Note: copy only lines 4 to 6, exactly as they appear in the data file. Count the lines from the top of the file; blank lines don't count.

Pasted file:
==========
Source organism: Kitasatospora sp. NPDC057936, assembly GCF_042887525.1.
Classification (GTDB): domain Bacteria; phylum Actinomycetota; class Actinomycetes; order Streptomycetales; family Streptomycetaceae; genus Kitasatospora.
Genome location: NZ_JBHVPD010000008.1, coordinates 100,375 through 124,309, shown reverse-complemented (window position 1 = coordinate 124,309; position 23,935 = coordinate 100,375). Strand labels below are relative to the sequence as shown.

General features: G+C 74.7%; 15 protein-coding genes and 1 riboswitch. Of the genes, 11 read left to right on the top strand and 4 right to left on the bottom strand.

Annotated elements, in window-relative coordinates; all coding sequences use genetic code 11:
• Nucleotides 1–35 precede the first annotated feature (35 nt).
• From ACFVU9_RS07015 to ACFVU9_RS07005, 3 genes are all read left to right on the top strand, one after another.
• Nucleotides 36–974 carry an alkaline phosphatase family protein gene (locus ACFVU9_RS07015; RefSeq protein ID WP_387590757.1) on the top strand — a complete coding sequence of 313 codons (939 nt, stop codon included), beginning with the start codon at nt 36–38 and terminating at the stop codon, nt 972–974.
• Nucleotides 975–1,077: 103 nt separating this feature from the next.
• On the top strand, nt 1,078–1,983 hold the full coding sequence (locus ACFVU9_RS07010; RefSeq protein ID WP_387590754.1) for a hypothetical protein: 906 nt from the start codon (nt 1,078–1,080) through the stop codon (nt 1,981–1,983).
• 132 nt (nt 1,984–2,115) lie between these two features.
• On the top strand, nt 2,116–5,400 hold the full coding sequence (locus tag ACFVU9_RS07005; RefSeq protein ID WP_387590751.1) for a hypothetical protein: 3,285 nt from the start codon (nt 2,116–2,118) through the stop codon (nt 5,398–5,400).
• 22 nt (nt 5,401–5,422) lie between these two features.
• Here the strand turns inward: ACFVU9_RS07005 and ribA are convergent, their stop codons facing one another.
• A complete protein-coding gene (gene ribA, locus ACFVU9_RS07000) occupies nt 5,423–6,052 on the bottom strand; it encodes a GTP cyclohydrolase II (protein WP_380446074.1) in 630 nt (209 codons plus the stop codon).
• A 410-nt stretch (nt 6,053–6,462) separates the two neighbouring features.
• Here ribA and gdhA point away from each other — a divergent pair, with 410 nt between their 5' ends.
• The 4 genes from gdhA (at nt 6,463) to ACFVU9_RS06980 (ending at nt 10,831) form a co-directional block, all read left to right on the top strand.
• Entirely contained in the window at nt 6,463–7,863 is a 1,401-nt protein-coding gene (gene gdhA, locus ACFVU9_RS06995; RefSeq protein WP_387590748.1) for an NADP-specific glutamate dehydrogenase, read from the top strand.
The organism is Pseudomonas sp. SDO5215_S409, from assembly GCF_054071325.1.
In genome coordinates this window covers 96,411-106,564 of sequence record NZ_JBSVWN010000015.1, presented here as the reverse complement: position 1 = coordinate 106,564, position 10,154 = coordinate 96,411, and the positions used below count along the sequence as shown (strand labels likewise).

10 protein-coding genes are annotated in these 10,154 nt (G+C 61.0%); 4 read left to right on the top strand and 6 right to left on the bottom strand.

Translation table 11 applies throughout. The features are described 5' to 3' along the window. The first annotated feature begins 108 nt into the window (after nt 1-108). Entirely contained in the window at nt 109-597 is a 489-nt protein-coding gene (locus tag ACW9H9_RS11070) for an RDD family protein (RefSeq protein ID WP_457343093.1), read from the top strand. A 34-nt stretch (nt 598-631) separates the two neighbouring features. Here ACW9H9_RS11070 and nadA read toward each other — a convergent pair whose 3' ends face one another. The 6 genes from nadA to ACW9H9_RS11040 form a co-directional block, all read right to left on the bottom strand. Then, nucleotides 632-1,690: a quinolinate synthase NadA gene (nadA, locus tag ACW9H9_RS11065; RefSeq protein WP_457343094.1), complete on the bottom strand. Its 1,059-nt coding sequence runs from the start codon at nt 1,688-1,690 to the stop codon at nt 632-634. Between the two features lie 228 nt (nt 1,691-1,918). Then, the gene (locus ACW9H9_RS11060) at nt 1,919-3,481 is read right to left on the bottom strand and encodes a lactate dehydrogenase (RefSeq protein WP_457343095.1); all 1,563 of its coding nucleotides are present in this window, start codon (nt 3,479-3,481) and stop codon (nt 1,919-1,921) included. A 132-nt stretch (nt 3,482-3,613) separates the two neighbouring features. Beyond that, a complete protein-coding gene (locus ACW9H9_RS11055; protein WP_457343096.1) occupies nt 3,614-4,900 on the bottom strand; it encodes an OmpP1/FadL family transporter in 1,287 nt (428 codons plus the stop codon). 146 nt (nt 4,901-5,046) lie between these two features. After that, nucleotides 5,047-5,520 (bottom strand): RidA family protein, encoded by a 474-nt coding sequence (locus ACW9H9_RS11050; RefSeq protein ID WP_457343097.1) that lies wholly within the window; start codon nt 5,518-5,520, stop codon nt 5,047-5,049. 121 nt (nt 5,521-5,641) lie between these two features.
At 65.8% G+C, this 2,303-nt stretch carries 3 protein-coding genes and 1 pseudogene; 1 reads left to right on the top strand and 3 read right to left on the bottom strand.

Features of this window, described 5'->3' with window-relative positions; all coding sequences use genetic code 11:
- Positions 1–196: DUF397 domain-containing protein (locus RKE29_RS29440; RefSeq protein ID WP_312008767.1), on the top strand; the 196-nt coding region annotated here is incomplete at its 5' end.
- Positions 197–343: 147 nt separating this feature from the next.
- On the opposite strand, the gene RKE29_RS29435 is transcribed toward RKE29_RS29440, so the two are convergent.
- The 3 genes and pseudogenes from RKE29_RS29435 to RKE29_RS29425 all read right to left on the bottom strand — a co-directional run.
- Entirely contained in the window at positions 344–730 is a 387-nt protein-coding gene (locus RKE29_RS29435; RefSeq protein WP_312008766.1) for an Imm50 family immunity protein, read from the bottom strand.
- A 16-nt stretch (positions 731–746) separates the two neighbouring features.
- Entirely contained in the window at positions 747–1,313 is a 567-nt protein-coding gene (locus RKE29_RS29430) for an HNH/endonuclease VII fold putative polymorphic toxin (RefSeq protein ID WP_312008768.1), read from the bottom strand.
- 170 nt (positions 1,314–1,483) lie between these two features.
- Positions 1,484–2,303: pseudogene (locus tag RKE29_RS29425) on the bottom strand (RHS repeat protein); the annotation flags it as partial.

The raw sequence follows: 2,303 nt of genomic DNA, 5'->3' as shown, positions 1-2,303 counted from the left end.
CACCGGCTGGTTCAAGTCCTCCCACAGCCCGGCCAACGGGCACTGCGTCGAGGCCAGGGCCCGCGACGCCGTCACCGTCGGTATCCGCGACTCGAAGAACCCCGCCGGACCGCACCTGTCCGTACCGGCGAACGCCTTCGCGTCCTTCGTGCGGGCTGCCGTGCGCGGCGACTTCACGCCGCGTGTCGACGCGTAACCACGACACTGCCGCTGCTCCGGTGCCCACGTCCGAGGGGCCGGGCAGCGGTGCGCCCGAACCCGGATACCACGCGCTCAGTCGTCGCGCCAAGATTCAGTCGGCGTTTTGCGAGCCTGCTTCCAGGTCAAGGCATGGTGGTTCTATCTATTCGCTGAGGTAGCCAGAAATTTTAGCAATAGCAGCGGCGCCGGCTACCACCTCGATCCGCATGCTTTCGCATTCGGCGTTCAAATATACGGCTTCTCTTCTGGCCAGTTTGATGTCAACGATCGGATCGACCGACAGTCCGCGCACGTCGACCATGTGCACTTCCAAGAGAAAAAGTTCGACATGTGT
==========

General features: G+C 74.7%; 15 protein-coding genes and 1 riboswitch. Of the genes, 11 read left to right on the top strand and 4 right to left on the bottom strand.

Annotated elements, in window-relative coordinates; all coding sequences use genetic code 11:
• Nucleotides 1–35 precede the first annotated feature (35 nt).